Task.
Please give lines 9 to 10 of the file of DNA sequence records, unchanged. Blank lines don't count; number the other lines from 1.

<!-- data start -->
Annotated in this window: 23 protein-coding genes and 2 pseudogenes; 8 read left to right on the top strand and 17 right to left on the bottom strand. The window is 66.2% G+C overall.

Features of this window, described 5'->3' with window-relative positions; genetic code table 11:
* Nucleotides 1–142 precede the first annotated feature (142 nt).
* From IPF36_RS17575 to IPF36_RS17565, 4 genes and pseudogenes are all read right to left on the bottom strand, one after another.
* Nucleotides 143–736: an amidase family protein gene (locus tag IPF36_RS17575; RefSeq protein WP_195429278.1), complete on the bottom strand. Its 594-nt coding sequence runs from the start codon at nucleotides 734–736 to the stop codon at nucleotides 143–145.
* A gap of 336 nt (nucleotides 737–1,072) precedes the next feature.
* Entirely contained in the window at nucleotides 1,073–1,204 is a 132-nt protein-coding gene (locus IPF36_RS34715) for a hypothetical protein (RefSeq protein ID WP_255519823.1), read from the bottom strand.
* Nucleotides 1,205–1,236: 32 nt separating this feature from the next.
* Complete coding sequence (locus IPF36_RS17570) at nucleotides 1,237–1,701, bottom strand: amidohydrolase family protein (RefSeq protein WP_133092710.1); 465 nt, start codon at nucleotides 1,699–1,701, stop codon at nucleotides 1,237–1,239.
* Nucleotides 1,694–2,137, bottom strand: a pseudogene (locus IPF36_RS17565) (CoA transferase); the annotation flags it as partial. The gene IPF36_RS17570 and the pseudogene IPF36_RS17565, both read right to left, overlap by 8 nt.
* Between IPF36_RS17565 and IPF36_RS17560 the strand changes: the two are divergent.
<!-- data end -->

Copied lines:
* Complete coding sequence (locus IPF36_RS17570) at nucleotides 1,237–1,701, bottom strand: amidohydrolase family protein (RefSeq protein WP_133092710.1); 465 nt, start codon at nucleotides 1,699–1,701, stop codon at nucleotides 1,237–1,239.
* Nucleotides 1,694–2,137, bottom strand: a pseudogene (locus IPF36_RS17565) (CoA transferase); the annotation flags it as partial. The gene IPF36_RS17570 and the pseudogene IPF36_RS17565, both read right to left, overlap by 8 nt.